Frequently Asked Questions

How can counselling or psychotherapy help?

Psychotherapy can give you an opportunity to talk in confidence to someone who has the skills and experience to listen carefully to you and to respond in depth. Therapy aims to help you to make the changes which you feel would benefit you. This may involve reaching a clearer understanding of what led to the problem in the first place. Often the origin of a problem is in the past, but the link may not be obvious. Therapy can help you to make connections between your past and your present. The insight you gain may in turn allow you a greater freedom of thought and action. Your therapist will not advise you or tell you what to do, but will be alongside to help you to make sense of your difficulties in a safe and accepting environment.

What if I am not sure what my problem is, or it all feels too much and I don’t know how to start?

There are times in most peoples’ lives when they feel unable to cope. It is not unusual to feel depressed, anxious or alone at some stage. You can talk with the counsellor or psychotherapist about anything bothering you, however large or small you think the problem is. Experience shows that it is often best to catch a difficulty early, before it has a chance to grow. But therapy can help even if you have reached crisis point and everything seems impossible. You may find there are things you can’t discuss with family or friends. Your therapist will not be judgemental or shocked by what you say. They won’t trivialise what is important to you. Your concern may be about something that happened years ago. Or you may need to talk about a particular problem in your current life. You may not even have a specific problem to bring but rather underlying feelings of unhappiness or confusion.

What happens in a session?

When you meet your therapist, they will introduce themselves but will not talk about themselves. This is to give you time and space to use your session in whichever way you want.
Regular sessions differ from the assessment session. In a regular session your therapist will not ask as many questions, nor will they be writing notes.
Some people may find the early stages of therapy uncomfortable as they are unsure what is expected of them or how to use the time since the therapist is not setting out an agenda. It is a good idea to let your therapist know if this happens as the communication of how you feel is an important aspect of the work.

How many sessions do I need?

Sometimes it is for a time-limited period which is agreed at the outset – for example 8 or 12 sessions. Or, you may not be clear about how long you need to be in therapy and sessions are then open-ended. You can talk to your therapist during your therapy to review how things are going. The ending of therapy is an important part of the process and should be planned by you and your therapist together.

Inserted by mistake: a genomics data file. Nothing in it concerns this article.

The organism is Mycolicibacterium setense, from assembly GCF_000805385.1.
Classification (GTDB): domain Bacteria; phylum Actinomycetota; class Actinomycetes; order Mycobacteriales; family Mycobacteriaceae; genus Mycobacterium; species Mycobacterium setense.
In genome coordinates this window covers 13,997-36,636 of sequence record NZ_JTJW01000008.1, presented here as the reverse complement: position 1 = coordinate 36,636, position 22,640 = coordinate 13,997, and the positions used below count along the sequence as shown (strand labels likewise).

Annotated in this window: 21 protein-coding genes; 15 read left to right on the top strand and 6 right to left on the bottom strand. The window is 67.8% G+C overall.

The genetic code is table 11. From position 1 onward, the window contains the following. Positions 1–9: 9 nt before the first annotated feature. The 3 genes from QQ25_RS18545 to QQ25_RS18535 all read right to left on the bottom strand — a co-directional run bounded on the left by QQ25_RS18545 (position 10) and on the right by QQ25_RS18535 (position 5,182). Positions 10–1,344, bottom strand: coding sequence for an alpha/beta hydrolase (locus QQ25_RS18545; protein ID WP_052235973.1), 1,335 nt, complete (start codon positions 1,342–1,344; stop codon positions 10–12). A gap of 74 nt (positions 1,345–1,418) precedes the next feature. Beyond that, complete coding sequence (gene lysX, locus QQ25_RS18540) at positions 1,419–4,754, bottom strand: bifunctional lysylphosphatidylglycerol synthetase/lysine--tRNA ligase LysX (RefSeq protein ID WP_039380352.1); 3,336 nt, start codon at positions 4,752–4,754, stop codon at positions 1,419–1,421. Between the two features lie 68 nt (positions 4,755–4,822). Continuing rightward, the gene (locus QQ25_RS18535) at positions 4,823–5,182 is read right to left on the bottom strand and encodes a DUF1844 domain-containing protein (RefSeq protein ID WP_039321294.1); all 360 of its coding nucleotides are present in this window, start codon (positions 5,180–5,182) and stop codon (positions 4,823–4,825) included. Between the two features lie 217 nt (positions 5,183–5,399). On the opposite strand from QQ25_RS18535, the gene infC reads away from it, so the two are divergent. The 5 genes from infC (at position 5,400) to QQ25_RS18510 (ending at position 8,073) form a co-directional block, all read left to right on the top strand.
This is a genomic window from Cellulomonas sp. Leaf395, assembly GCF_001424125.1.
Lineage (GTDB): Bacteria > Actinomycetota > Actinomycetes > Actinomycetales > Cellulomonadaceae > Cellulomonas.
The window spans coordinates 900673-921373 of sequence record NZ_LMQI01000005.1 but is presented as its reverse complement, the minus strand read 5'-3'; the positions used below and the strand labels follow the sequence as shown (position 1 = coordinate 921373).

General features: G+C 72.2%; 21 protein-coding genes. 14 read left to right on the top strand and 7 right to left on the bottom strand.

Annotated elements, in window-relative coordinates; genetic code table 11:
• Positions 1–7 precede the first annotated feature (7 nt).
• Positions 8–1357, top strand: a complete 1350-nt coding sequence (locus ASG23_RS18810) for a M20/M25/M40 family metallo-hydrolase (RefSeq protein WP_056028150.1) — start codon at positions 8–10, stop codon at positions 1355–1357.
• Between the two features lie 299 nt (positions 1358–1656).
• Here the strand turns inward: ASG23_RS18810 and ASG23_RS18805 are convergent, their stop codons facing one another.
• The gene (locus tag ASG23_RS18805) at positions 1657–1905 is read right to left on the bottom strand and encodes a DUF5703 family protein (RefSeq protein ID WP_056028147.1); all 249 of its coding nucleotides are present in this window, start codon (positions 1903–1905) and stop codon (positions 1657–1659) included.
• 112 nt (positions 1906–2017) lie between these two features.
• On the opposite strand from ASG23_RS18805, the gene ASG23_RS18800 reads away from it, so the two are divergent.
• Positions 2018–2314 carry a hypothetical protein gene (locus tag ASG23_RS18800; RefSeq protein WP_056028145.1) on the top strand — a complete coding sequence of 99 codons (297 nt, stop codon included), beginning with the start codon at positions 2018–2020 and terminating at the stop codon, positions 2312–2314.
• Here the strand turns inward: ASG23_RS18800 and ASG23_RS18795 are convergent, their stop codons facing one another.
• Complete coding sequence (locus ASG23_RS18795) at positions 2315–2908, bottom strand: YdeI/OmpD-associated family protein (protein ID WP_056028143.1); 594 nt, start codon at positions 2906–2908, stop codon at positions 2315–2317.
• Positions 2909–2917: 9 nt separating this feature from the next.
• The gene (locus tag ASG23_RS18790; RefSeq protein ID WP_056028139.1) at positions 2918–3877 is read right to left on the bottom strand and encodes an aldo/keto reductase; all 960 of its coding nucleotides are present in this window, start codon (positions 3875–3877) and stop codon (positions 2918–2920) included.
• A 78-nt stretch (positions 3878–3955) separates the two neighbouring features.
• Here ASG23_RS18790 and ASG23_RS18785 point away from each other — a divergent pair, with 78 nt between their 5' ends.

How long is a session?

Sessions are usually once a week and last for 50 minutes. A therapist may suggest more frequent meetings if this is considered appropriate. The appointment must end on time even if you are late. If you are delayed, however, we still suggest that you attend your appointment.

I am interested, what do I do?

To find our more about our service or to make an appointment, please ring ACPS on . If we are not able to take your call, please leave a message and we will contact you as soon as we can. Alternatively you can email us at .

What happens when I contact ACPS?

When you contact ACPS for the first time, we will take some details and offer you an appointment for an initial meeting. During this meeting, you will have the opportunity to explore your reasons for getting in touch, and to clarify whether and how therapy can help you. This meeting lasts for 50 minutes, and there is a fee for this meeting. (Link to fee page)
If therapy is appropriate for you, we will then make every effort to match you with one of our therapists who best suits your needs.

How long will I have to wait?

We try to make an appointment for you to have an initial meeting with one our therapists within 1-2 weeks of your phone call. We will try and see you as quickly as we can, but at times of great demand, there may be a delay before we can offer regular therapy sessions.

Is the service confidential?

Your therapist will not give information to anyone else without your permission apart from their professional supervisors who are bound by the same confidentiality. Otherwise, the only reason your therapist might consider breaking confidentiality is if there is a serious risk of harm to you or others, or in very rare cases where required by law to do so. Wherever possible, your therapist would always discuss this with you first.

What is the difference between counselling and psychotherapy?

Counselling and psychotherapy have many things in common. Counselling often addresses current issues that seem to have a particular focus and may be short term. In psychotherapy, you can more fully explore deeper underlying patterns and feelings concerning long standing issues that often go back to childhood. Psychotherapy is usually longer term; you decide with your therapist on the duration.

Does ACPS have wheelchair access?

Some of our consulting rooms in Bristol are on the groundfloor and have wheelchair access. Please telephone us if you do have special requirements so that we can make arrangements to suit your needs.